Is Minute Suites Worth The Cost?

Wednesday, November 18, 2009 was the day when the first Minute Suites location opened at the international airport which serves the greater Atlanta metropolitan area; and the concept is still around almost nine years later — but is it worth the cost?

Is Minute Suites Worth The Cost?

“Some FlyerTalk members think this concept is a good idea for passengers with long layovers who simply need a quiet place to nap or be to themselves” is what I wrote in this short article on Thursday, December 3, 2009 which gauged the initial reactions of members of FlyerTalk. “Others believe that the rates are too expensive, the space is too small, the accommodations do not have enough amenities — in particular, there is no shower facility — and that the hours are limited instead of being available 24 hours per day, amongst other criticisms.”

Before delving into the prices, the concept of Minute Suites is to offer a temporary retreat for travelers from the hustle and bustle of crowded and noisy airport terminals with a small, secure, quiet and dark environment with which a person may take a nap and recharge prior to continuing on his or her journey.

Since opening its inaugural location at the international airport in Atlanta, Minute Suites has opened three other locations: two at Dallas-Fort Worth International Airport in April of 2013 and January of 2017; and one at Philadelphia International Airport in March of 2011. Although “Minute Suites has aggressive growth plans in place for the remainder of 2017 and throughout 2018” — according to information posted at its official Internet web site — four locations in nine years is not exactly what anyone would consider aggressive.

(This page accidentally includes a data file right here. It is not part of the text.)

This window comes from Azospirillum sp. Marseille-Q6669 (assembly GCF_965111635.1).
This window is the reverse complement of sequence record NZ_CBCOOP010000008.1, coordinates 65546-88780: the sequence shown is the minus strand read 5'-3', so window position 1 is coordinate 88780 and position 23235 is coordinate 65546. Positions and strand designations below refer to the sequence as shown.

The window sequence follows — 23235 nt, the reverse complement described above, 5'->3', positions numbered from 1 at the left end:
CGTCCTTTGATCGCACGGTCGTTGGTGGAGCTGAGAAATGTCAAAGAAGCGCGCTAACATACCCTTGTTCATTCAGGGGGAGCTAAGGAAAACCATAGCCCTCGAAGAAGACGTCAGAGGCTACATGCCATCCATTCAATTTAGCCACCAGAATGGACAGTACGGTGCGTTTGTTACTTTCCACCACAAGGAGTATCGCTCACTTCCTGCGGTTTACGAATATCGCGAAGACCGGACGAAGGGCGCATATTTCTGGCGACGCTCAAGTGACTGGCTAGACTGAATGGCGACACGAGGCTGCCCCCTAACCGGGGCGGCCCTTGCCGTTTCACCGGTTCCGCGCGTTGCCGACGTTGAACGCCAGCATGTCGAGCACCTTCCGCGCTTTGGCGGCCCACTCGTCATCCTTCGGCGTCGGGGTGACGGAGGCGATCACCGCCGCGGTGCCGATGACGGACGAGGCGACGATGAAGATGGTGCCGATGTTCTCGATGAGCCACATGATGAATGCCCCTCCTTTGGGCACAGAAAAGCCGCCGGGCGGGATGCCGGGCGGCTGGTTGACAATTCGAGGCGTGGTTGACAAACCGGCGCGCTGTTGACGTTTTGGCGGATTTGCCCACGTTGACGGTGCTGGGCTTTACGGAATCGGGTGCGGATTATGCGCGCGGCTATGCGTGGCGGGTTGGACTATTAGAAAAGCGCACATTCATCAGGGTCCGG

When the concept of Minute Suites was first introduced in 2009, the price was $30.00 for first hour for a minimum of one hour; and $7.50 for every 15 minutes after that one hour. Subsequent hours were an additional $30.00 per hour; and after eight hours, a discount of 25 percent was applied — meaning that instead of $240.00, the cost was reduced by $60.00 to a total of $180.00 before any taxes or fees were applied.

The current price list in 2018 is as follows:

  • $42.00 for one hour at a minimum, which is an increase of $12.00 or 40 percent of the original rate of $30.00 in 2009; and $42.00 for every additional hour thereafter
  • $10.50 per increment of every 15 minutes for the first two hours, which is an increase of $3.00 or 40 percent of the original rate of $7.50 for every 15 minutes in 2009
  • $8.00 per increment of every 15 minutes after the first two hours, which did not seem to exist in 2009
  • $140.00 for eight hours overnight, which is actually $40.00 or greater than 22 percent less than the 25 percent discount in 2009
  • $160.00 for eight hours as a day rate in all locations except for the one in Atlanta
  • $30.00 for a shower for 30 minutes — but the shower is only available in Terminal D at Dallas-Fort Worth International Airport.
  • $20.00 for a shower with the purchase of a suite rental — but the shower is only available in Terminal D at Dallas-Fort Worth International Airport.

What Do You Get For Your Money?

Each suite comes equipped with:

  • A comfortable daybed sofa
  • Pillows
  • Fresh blankets
  • A sound masking system within each suite to help neutralize noise
  • A unique Nap26 audio program to help deliver a refreshing power nap
  • Alarm clock; but you can request a wake-up call instead